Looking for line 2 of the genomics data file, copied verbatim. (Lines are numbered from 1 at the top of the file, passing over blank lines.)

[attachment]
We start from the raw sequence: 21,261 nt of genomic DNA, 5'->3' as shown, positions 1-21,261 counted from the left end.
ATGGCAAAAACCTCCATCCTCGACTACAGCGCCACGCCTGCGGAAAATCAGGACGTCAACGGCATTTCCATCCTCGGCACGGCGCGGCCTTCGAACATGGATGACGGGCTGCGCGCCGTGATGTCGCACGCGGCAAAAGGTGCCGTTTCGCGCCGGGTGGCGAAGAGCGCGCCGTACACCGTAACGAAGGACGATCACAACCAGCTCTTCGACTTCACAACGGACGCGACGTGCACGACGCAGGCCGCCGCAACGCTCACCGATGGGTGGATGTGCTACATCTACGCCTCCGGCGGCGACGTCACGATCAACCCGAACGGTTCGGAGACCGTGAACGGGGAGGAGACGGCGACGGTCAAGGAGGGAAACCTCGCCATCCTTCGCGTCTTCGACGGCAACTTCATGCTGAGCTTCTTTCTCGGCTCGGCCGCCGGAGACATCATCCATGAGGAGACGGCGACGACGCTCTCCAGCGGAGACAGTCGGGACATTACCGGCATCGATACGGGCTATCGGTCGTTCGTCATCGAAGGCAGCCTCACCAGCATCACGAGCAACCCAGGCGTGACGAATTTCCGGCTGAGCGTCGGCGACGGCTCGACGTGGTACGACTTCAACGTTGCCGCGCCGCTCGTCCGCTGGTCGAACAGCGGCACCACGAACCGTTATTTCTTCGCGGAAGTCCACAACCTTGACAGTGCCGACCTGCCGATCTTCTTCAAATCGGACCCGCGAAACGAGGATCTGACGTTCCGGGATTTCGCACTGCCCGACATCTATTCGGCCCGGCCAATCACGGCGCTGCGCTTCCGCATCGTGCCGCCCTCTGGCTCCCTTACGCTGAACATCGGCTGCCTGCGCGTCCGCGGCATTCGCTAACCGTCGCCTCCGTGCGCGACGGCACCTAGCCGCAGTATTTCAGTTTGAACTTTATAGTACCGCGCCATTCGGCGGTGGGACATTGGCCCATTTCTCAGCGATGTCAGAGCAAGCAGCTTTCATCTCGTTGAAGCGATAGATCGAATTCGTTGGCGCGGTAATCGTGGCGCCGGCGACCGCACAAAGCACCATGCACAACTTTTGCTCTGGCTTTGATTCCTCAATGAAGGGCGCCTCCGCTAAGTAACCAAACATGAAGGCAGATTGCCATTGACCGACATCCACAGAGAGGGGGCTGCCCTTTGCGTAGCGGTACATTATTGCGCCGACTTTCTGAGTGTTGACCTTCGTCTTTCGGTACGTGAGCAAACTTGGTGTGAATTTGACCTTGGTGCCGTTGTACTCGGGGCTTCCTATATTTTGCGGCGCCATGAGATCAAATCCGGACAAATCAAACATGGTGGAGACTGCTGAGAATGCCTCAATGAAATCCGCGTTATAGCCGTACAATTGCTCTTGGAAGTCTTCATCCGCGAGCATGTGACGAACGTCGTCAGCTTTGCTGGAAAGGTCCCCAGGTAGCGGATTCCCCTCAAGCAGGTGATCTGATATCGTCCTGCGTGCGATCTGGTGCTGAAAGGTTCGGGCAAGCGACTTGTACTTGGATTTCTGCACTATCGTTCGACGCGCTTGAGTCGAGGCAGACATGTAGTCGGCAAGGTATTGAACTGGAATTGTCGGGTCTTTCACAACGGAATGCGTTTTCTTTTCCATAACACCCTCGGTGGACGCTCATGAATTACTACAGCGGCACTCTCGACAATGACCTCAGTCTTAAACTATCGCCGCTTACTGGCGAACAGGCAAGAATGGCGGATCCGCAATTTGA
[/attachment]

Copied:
ATGGCAAAAACCTCCATCCTCGACTACAGCGCCACGCCTGCGGAAAATCAGGACGTCAACGGCATTTCCATCCTCGGCACGGCGCGGCCTTCGAACATGGATGACGGGCTGCGCGCCGTGATGTCGCACGCGGCAAAAGGTGCCGTTTCGCGCCGGGTGGCGAAGAGCGCGCCGTACACCGTAACGAAGGACGATCACAACCAGCTCTTCGACTTCACAACGGACGCGACGTGCACGACGCAGGCCGCCGCAACGCTCACCGATGGGTGGATGTGCTACATCTACGCCTCCGGCGGCGACGTCACGATCAACCCGAACGGTTCGGAGACCGTGAACGGGGAGGAGACGGCGACGGTCAAGGAGGGAAACCTCGCCATCCTTCGCGTCTTCGACGGCAACTTCATGCTGAGCTTCTTTCTCGGCTCGGCCGCCGGAGACATCATCCATGAGGAGACGGCGACGACGCTCTCCAGCGGAGACAGTCGGGACATTACCGGCATCGATACGGGCTATCGGTCGTTCGTCATCGAAGGCAGCCTCACCAGCATCACGAGCAACCCAGGCGTGACGAATTTCCGGCTGAGCGTCGGCGACGGCTCGACGTGGTACGACTTCAACGTTGCCGCGCCGCTCGTCCGCTGGTCGAACAGCGGCACCACGAACCGTTATTTCTTCGCGGAAGTCCACAACCTTGACAGTGCCGACCTGCCGATCTTCTTCAAATCGGACCCGCGAAACGAGGATCTGACGTTCCGGGATTTCGCACTGCCCGACATCTATTCGGCCCGGCCAATCACGGCGCTGCGCTTCCGCATCGTGCCGCCCTCTGGCTCCCTTACGCTGAACATCGGCTGCCTGCGCGTCCGCGGCATTCGCTAACCGTCGCCTCCGTGCGCGACGGCACCTAGCCGCAGTATTTCAGTTTGAACTTTATAGTACCGCGCCATTCGGCGGTGGGACATTGGCCCATTTCTCAGCGATGTCAGAGCAAGCAGCTTTCATCTCGTTGAAGCGATAGATCGAATTCGTTGGCGCGGTAATCGTGGCGCCGGCGACCGCACAAAGCACCATGCACAACTTTTGCTCTGGCTTTGATTCCTCAATGAAGGGCGCCTCCGCTAAGTAACCAAACATGAAGGCAGATTGCCATTGACCGACATCCACAGAGAGGGGGCTGCCCTTTGCGTAGCGGTACATTATTGCGCCGACTTTCTGAGTGTTGACCTTCGTCTTTCGGTACGTGAGCAAACTTGGTGTGAATTTGACCTTGGTGCCGTTGTACTCGGGGCTTCCTATATTTTGCGGCGCCATGAGATCAAATCCGGACAAATCAAACATGGTGGAGACTGCTGAGAATGCCTCAATGAAATCCGCGTTATAGCCGTACAATTGCTCTTGGAAGTCTTCATCCGCGAGCATGTGACGAACGTCGTCAGCTTTGCTGGAAAGGTCCCCAGGTAGCGGATTCCCCTCAAGCAGGTGATCTGATATCGTCCTGCGTGCGATCTGGTGCTGAAAGGTTCGGGCAAGCGACTTGTACTTGGATTTCTGCACTATCGTTCGACGCGCTTGAGTCGAGGCAGACATGTAGTCGGCAAGGTATTGAACTGGAATTGTCGGGTCTTTCACAACGGAATGCGTTTTCTTTTCCATAACACCCTCGGTGGACGCTCATGAATTACTACAGCGGCACTCTCGACAATGACCTCAGTCTTAAACTATCGCCGCTTACTGGCGAACAGGCAAGAATGGCGGATCCGCAATTTGA